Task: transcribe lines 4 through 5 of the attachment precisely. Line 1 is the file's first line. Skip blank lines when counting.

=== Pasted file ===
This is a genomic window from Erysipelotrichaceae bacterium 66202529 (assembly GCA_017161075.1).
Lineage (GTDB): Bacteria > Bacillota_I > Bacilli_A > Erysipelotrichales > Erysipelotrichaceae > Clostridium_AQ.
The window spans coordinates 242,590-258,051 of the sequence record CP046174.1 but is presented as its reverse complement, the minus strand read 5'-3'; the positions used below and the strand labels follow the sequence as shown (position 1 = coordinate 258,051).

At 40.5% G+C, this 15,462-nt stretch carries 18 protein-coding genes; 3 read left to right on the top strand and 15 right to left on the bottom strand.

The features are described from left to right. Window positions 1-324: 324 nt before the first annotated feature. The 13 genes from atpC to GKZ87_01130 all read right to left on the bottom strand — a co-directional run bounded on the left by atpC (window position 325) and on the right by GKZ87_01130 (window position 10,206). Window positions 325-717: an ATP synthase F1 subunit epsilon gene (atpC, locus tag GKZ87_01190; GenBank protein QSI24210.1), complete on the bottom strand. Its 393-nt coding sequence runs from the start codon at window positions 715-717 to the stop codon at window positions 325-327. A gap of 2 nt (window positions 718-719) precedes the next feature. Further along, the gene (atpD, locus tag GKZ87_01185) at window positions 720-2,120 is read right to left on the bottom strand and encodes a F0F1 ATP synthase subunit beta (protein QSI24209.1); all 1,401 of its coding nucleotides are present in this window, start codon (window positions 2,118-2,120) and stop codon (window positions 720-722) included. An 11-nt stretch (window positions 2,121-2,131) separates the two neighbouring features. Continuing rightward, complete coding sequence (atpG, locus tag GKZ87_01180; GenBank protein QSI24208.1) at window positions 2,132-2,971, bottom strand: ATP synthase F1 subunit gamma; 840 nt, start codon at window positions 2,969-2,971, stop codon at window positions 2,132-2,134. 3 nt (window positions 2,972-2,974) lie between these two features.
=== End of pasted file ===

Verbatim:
At 40.5% G+C, this 15,462-nt stretch carries 18 protein-coding genes; 3 read left to right on the top strand and 15 right to left on the bottom strand.

The features are described from left to right. Window positions 1-324: 324 nt before the first annotated feature. The 13 genes from atpC to GKZ87_01130 all read right to left on the bottom strand — a co-directional run bounded on the left by atpC (window position 325) and on the right by GKZ87_01130 (window position 10,206). Window positions 325-717: an ATP synthase F1 subunit epsilon gene (atpC, locus tag GKZ87_01190; GenBank protein QSI24210.1), complete on the bottom strand. Its 393-nt coding sequence runs from the start codon at window positions 715-717 to the stop codon at window positions 325-327. A gap of 2 nt (window positions 718-719) precedes the next feature. Further along, the gene (atpD, locus tag GKZ87_01185) at window positions 720-2,120 is read right to left on the bottom strand and encodes a F0F1 ATP synthase subunit beta (protein QSI24209.1); all 1,401 of its coding nucleotides are present in this window, start codon (window positions 2,118-2,120) and stop codon (window positions 720-722) included. An 11-nt stretch (window positions 2,121-2,131) separates the two neighbouring features. Continuing rightward, complete coding sequence (atpG, locus tag GKZ87_01180; GenBank protein QSI24208.1) at window positions 2,132-2,971, bottom strand: ATP synthase F1 subunit gamma; 840 nt, start codon at window positions 2,969-2,971, stop codon at window positions 2,132-2,134. 3 nt (window positions 2,972-2,974) lie between these two features.